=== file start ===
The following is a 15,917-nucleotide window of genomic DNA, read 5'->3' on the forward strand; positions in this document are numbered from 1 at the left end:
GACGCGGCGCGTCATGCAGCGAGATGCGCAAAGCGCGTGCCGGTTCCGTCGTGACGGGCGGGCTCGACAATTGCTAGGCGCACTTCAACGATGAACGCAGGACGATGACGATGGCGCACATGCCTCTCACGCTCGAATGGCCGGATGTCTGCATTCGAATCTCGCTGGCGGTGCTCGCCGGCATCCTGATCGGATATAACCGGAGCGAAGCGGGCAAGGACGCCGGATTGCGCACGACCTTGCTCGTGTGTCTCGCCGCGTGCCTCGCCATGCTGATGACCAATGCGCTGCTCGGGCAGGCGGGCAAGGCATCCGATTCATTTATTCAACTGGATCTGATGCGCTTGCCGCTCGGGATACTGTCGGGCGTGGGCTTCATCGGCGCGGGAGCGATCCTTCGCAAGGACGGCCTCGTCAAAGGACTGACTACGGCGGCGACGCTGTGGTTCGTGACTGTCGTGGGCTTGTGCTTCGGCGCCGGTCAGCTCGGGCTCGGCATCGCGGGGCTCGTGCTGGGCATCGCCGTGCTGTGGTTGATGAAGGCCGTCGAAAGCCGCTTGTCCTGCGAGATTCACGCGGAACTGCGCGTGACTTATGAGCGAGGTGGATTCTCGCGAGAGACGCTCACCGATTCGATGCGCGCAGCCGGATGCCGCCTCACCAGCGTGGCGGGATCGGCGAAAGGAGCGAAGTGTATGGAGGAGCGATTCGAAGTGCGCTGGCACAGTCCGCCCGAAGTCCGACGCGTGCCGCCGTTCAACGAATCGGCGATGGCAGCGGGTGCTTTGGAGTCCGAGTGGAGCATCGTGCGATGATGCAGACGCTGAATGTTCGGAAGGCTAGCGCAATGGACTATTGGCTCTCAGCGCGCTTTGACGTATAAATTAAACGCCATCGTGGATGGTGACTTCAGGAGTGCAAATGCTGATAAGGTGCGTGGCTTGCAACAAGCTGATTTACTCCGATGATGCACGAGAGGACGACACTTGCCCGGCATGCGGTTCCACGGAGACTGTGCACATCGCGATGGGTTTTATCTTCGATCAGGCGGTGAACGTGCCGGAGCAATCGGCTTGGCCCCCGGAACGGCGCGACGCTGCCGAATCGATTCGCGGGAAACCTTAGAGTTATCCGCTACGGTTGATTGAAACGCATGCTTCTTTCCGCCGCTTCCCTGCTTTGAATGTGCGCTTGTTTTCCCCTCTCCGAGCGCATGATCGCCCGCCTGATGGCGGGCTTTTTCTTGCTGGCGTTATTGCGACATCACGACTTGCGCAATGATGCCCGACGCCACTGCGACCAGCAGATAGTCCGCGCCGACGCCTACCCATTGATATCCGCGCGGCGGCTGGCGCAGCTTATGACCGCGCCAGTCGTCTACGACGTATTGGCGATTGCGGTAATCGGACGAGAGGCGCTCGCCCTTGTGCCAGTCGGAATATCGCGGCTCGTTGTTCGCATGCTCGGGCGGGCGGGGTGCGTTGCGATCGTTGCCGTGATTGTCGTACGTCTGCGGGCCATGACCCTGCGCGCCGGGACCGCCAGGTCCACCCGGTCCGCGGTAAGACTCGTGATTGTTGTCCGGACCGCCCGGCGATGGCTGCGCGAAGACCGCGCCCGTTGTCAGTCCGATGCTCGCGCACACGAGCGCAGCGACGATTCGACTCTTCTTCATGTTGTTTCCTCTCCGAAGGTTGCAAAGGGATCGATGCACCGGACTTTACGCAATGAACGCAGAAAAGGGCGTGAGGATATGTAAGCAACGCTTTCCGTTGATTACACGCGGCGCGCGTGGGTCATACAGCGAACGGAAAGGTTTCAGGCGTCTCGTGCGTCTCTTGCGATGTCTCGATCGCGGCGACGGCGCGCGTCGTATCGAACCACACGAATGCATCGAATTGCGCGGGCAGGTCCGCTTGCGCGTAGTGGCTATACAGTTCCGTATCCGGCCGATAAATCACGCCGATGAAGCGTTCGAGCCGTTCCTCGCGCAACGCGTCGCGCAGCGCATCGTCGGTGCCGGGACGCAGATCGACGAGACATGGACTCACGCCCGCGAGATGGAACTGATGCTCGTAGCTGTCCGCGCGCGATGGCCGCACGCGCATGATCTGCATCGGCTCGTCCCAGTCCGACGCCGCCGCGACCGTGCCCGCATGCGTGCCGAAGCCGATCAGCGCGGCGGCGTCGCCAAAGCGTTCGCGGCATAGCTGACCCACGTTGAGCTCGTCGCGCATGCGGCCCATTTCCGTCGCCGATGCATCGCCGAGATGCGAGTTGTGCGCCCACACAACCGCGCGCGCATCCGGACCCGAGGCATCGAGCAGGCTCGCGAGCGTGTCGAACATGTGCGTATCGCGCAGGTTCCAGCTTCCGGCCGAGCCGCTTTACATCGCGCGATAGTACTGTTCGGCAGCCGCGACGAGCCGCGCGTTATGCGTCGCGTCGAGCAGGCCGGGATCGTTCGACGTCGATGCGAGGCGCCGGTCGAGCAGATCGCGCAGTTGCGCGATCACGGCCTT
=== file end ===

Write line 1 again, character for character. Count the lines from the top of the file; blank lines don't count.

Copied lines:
The following is a 15,917-nucleotide window of genomic DNA, read 5'->3' on the forward strand; positions in this document are numbered from 1 at the left end: